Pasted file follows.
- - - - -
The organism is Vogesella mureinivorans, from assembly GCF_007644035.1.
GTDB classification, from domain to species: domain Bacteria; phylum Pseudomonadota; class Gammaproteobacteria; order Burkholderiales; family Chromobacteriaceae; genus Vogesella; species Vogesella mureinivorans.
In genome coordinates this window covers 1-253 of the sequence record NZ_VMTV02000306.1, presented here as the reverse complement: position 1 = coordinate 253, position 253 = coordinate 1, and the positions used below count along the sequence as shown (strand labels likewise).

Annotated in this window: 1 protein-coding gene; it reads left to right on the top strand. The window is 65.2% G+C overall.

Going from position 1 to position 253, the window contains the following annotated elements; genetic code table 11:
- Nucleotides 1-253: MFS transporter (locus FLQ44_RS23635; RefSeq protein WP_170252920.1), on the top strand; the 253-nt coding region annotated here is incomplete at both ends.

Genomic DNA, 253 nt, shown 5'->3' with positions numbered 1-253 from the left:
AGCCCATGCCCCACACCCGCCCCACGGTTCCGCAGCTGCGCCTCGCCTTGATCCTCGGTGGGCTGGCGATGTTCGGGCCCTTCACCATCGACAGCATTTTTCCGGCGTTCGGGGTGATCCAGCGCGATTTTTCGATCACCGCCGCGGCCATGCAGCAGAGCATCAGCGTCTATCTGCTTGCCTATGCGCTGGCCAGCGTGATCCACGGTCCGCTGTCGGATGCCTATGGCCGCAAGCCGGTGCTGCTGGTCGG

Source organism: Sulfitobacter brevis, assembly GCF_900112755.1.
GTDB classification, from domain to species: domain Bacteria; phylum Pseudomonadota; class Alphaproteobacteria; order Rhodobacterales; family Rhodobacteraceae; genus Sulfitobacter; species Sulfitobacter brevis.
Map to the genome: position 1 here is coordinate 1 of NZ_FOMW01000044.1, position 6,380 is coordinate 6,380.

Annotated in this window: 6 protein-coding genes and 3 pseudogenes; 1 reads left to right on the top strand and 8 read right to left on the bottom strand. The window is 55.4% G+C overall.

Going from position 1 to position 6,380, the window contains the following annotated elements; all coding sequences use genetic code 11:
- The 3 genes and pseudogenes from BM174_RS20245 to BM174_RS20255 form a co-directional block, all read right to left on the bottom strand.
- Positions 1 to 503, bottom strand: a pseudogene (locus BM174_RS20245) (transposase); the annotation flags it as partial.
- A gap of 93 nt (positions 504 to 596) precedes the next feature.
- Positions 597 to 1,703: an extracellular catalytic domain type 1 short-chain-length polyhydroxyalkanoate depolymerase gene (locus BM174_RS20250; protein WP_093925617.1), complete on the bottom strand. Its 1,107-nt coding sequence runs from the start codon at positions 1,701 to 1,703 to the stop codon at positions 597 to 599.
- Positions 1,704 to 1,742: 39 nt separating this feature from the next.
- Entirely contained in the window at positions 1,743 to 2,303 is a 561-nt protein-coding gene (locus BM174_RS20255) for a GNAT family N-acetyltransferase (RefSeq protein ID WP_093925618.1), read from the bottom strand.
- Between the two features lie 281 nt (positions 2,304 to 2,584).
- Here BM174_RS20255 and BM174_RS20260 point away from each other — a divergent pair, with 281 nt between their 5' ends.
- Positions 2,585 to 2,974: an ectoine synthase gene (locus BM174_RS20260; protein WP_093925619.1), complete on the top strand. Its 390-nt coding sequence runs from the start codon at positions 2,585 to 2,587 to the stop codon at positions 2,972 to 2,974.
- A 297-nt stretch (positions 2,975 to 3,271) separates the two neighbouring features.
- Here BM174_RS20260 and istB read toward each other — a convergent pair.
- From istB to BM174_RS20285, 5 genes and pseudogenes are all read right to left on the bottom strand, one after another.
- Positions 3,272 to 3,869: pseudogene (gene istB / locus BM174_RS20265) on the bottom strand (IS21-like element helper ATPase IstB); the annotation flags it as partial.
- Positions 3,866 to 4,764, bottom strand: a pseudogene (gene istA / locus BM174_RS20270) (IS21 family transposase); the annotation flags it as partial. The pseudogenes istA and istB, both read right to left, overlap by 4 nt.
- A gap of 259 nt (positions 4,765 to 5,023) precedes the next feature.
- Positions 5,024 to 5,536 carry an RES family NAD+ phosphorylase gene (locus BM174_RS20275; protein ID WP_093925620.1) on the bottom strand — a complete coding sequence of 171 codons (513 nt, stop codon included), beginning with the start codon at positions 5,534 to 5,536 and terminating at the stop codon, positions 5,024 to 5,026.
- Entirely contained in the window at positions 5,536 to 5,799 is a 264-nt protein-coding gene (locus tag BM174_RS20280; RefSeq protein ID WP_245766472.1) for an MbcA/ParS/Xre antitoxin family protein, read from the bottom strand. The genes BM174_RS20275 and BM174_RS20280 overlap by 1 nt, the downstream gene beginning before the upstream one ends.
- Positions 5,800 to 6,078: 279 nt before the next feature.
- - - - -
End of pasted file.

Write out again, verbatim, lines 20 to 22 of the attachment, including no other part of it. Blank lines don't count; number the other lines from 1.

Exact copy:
- Between the two features lie 281 nt (positions 2,304 to 2,584).
- Here BM174_RS20255 and BM174_RS20260 point away from each other — a divergent pair, with 281 nt between their 5' ends.
- Positions 2,585 to 2,974: an ectoine synthase gene (locus BM174_RS20260; protein WP_093925619.1), complete on the top strand. Its 390-nt coding sequence runs from the start codon at positions 2,585 to 2,587 to the stop codon at positions 2,972 to 2,974.